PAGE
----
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Split Planchets - Showcase And Discussion

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 Posted 04/18/2021  1:12 pm  Show Profile   Check SPP-Ottawa's eBay Listings Bookmark this reply Add SPP-Ottawa to your friends list Get a Link to this Reply
Nope. Coin 3 was split before the strike, sat on the anvil die, and had a normal planchet sit on top of it.

Look how well struck that obverse rim is, and how subdued those striations are, also there is a weak rim on the split side (in contact with collar die). The obverse shows a nice ghost effect from the obverse die.

This, is a coin from the same era, split after the strike.




"Discovery follows discovery, each both raising and answering questions, each ending a long search, and each providing the new instruments for a new search." -- J. Robert Oppenheimer

Content of this post is licensed under a Creative Commons Attribution-NonCommercial 3.0 Unported License. See: http://creativecommons.org/licenses...0/deed.en_US

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 Posted 04/18/2021  4:02 pm  Show Profile   Check nickelsguy's eBay Listings Bookmark this reply Add nickelsguy to your friends list Get a Link to this Reply
maybe........lol I am skeptical.
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 Posted 04/20/2021  11:32 am  Show Profile   Bookmark this reply Add SP67 to your friends list Get a Link to this Reply
thanks nickelsguy and SPP-Ottawa for your comments.

I think there always a lot of confusion between split after and before strike when a ghost image of the opposite side can be seen.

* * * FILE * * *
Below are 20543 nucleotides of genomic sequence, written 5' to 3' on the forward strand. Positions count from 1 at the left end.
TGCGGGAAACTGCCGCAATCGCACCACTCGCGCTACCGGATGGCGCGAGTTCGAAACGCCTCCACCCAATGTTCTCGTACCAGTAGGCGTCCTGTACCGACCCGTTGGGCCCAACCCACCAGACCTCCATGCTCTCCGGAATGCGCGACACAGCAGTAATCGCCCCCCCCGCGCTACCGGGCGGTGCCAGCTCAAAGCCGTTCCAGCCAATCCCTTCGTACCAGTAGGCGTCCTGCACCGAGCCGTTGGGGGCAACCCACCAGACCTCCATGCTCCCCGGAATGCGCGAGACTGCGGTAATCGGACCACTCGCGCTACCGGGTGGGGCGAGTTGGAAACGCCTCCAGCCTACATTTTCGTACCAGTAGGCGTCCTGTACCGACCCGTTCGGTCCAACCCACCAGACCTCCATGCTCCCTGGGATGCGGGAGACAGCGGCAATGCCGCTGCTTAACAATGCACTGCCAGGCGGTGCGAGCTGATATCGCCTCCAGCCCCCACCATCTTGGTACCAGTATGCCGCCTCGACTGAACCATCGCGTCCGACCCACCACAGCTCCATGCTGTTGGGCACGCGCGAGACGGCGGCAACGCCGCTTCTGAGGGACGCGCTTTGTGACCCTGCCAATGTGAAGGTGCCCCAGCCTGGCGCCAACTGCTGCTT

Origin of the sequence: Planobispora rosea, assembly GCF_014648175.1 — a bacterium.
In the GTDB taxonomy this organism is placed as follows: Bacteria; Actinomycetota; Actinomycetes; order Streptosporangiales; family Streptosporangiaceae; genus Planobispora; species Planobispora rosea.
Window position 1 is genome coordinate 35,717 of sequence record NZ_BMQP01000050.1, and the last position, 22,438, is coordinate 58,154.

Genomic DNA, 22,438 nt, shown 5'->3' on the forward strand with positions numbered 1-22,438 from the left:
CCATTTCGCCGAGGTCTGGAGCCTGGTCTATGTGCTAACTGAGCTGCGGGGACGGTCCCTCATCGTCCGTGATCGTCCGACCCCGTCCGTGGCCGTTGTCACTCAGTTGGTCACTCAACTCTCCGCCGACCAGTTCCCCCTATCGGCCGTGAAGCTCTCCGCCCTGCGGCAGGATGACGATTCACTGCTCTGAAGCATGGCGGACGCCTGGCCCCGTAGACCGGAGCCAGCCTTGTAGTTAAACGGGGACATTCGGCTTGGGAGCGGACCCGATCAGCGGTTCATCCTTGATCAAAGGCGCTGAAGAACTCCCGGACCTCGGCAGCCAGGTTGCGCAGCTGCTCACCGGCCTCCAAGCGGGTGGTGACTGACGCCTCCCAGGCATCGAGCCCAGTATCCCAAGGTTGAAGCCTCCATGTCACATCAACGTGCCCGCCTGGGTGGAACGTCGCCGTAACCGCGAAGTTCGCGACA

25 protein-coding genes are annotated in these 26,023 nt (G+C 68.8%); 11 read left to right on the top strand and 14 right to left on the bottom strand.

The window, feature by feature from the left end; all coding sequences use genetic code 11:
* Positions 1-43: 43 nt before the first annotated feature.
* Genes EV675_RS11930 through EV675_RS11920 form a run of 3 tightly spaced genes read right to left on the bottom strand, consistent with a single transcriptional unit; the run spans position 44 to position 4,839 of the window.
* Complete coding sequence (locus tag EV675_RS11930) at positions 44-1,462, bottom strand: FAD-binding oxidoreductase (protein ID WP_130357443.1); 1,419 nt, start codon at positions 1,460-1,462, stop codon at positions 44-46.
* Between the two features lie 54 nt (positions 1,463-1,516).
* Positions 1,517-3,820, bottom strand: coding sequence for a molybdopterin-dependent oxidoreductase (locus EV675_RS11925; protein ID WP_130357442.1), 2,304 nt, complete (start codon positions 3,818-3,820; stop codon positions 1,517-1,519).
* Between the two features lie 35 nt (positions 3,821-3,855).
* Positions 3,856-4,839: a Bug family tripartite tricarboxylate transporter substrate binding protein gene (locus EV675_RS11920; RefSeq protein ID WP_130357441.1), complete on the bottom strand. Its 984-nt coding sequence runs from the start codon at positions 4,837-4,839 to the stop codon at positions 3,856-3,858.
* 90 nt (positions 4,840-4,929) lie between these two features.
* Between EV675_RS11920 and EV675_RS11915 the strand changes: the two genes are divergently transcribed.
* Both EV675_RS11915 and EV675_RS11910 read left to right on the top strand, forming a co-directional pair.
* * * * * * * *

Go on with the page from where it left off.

What I heard is that the split after strike is more scarce, so the comparison between the two versions is more difficult.

If we compare striations between my coin #3 and the split after strike presented by SPP-Ottawa, we see that the striations are smoother. That was my main clue for a split before strike.
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 Posted 04/20/2021  3:46 pm  Show Profile   Check SPP-Ottawa's eBay Listings Bookmark this reply Add SPP-Ottawa to your friends list Get a Link to this Reply
Still skeptical Mike? Here is another coin, split after the strike. And, this one even has a ghost of the Queen, but look at the 3-dimensional nature of the metal.



and the other side


"Discovery follows discovery, each both raising and answering questions, each ending a long search, and each providing the new instruments for a new search." -- J. Robert Oppenheimer

Content of this post is licensed under a Creative Commons Attribution-NonCommercial 3.0 Unported License. See: http://creativecommons.org/licenses...0/deed.en_US

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 Posted 04/20/2021  3:59 pm  Show Profile   Check SPP-Ottawa's eBay Listings Bookmark this reply Add SPP-Ottawa to your friends list Get a Link to this Reply
Here is another split after the strike, with both pieces. Again, note the 3-dimensional nature of the split surface.


"Discovery follows discovery, each both raising and answering questions, each ending a long search, and each providing the new instruments for a new search." -- J. Robert Oppenheimer